Dubiel, R. F. 1994. Triassic deposystems, paleogeography, and paleoclimate of the Western Interior; pp. 133-168 in M. V. Caputo, J. A. Peterson, and K. J. Franczyk (eds.), Mesozoic Systems of the Rocky Mountain Region, USA. Rocky Mountain Section Society of Economic Paleontologists and Mineralogists (Society for Sedimentary Geology), Denver, Colorado.

Hunt, A. P. 2001. The vertebrate fauna, biostratigraphy, and biochronology of the type Revueltian land-vertebrate faunachron, Bull Canyon Formation (Upper Triassic), East-central New Mexico; pp. 123-152 in in S. G. Lucas and D. S. Ulmer-Scholle (eds.), Geology of the Llano Estacado: New Mexico Geological Society Guidebook, 52nd Field Conference.

Joyce, W. G., Lucas, S. G., Scheyer, T. M., Heckert, A. B., and A. P. Hunt. 2008. A thin-shelled reptile from the Late Triassic of North America and the origin of the turtle shell. Proceedings of the Royal Society B, published early on-line, doi: 10.1098/rspb.2008.1196.

Lehman, T. M. 1994a. The saga of the Dockum Group and the case of the Texas/New Mexico boundary fault. New Mexico Bureau of Mines and Mineral Resources Bulletin 150:37-51.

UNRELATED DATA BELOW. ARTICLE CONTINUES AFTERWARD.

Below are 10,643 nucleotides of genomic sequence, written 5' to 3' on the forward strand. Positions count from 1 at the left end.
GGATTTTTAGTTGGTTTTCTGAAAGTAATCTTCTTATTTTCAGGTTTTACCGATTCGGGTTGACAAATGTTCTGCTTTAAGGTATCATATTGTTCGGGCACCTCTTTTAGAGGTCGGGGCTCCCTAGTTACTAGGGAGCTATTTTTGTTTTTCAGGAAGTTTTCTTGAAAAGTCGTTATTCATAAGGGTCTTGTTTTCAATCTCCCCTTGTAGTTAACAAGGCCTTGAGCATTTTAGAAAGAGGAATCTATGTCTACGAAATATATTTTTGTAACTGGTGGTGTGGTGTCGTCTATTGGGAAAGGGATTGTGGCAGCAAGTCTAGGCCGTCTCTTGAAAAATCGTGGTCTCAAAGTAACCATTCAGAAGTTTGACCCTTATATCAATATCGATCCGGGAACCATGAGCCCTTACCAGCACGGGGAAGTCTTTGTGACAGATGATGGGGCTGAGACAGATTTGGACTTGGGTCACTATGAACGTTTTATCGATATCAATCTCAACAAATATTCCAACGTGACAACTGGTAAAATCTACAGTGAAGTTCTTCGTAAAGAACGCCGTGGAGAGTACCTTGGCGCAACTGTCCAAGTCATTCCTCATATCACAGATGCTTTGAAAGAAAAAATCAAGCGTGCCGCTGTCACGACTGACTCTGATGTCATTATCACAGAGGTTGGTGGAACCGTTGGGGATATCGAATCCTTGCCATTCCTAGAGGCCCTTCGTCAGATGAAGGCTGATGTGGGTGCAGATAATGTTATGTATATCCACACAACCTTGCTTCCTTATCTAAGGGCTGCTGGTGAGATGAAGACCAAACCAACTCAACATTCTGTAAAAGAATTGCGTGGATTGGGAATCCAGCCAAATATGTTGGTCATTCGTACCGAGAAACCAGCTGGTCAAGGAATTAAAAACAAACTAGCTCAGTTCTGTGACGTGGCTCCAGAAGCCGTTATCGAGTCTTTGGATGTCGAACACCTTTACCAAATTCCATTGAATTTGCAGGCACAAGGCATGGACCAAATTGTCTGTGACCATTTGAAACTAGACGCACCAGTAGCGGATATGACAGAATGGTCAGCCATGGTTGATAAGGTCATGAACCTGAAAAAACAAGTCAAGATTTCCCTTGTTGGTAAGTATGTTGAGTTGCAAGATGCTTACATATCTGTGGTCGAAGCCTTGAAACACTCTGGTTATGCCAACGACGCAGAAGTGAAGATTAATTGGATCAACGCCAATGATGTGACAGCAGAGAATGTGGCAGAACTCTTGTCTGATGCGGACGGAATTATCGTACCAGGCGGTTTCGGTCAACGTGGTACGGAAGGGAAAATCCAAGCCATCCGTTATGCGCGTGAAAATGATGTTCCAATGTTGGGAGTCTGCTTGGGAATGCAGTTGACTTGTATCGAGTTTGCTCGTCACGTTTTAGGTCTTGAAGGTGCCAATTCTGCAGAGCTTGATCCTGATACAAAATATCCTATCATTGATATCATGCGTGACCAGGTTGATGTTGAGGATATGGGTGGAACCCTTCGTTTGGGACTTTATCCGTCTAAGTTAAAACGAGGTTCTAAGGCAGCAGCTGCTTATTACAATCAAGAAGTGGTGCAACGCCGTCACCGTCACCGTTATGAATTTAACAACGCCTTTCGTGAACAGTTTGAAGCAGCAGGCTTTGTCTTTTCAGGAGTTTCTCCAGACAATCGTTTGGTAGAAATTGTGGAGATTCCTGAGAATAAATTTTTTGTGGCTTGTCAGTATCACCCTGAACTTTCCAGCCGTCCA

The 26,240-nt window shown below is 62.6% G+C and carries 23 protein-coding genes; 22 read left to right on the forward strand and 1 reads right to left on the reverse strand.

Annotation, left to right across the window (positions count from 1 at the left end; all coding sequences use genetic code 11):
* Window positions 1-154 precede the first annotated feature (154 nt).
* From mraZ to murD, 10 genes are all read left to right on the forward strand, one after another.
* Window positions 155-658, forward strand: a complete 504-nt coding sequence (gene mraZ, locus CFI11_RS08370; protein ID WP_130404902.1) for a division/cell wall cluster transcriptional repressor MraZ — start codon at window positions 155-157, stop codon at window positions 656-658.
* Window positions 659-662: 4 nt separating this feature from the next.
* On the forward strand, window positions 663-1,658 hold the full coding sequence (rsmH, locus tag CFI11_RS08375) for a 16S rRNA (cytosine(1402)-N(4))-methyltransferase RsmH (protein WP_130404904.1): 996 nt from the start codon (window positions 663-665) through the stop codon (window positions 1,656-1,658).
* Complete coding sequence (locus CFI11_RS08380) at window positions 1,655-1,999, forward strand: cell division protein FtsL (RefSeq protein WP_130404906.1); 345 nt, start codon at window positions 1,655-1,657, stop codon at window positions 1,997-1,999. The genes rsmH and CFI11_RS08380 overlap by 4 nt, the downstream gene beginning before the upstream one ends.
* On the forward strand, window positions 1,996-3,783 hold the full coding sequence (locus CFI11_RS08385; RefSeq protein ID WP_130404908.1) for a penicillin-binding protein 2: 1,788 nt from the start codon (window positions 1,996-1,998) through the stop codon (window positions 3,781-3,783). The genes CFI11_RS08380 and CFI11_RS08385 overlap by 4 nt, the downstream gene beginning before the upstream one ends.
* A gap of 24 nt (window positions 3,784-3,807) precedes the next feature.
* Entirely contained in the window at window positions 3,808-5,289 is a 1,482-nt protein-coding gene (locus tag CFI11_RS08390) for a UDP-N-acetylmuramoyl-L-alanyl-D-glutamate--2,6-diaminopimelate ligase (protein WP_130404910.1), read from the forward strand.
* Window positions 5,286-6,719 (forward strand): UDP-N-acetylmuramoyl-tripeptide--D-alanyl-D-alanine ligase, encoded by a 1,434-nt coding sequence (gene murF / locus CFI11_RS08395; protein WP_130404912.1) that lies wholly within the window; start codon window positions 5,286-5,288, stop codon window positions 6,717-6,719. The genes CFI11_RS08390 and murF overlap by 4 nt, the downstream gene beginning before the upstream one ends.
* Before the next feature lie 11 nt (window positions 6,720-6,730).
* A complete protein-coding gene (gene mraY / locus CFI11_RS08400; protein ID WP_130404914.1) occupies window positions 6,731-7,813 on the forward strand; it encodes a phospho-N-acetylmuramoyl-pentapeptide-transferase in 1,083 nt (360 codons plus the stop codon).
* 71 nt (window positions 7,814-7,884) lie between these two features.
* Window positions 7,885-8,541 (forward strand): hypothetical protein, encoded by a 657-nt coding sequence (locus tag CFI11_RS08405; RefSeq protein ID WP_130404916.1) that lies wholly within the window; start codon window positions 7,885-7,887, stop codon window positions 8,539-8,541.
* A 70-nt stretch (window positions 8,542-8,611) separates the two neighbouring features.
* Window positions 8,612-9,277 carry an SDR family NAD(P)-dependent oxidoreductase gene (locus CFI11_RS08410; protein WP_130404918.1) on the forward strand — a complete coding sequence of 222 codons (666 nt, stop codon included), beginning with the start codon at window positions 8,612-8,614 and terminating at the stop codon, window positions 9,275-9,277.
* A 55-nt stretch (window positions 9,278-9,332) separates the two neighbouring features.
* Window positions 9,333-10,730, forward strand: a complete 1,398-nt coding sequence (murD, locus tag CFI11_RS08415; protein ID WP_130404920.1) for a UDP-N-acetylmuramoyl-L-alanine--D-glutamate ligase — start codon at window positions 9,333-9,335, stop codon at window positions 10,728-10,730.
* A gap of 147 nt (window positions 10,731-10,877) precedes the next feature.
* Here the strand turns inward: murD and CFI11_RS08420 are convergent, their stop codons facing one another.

Lucas, S. G. 1993b. The Chinle Group: Revised Stratigraphy and Biochronology of Upper Triassic Nonmarine Strata in the Western United States; pp. 27-50 in M. Morales (ed.), Aspects of Mesozoic Geology and Paleontology of the Colorado Plateau: Museum of Northern Arizona Bulletin 59.

Lucas, S. G., and O.J. Anderson. 1994. The Camp Springs Member, base of the Late Triassic Dockum Formation in West Texas. West Texas Geological Society Bulletin 34(2):5-15.

Newell, A. J. 1993. Depositional environment of the Late Triassic Bull Canyon Formation (New Mexico): Implications for ‘Dockum Formation’ Paleogeography; pp. 359-368 in S. G. Lucas and M. Morales. 1993. The Nonmarine Triassic: New Mexico Museum of Natural History & Science Bulletin 3.

Parker, W. G., and R. B. Irmis. 2005. Advances in Late Triassic vertebrate paleontology based on new material from Petrified Forest National Park, Arizona; pp. 45-58 in A. B. Heckert and S. G. Lucas (eds.), New Mexico Museum of Natural History and Science Bulletin 29.


  1. So the hypothesis that the the extrapolated pareiasaur osteoderm pattern was the origin of the turtle shells has some evidence now, I take it?

  2. Bill, I need that paper. I need is bad. Unfortunately, it's a secured resource! THANKS, ROYAL SOCIETY! Anyway, if you happen to have it, could you puh-leeeeze send it my way?

    sillysaur at gmail dot com. Gracias!

  3. That is so rad.

    So how different is this from what happened with shelled placodonts? Superficially they look really similar.

  4. Credit should also go out to Sterling Nesbitt, who was, if I am not mistaken, the person who originally identified the specimen as turtle at NMMNHS. I'm sure he was at least OFFERED co-authorship, right? I mean, why wouldn't the authors...of wait, never mind.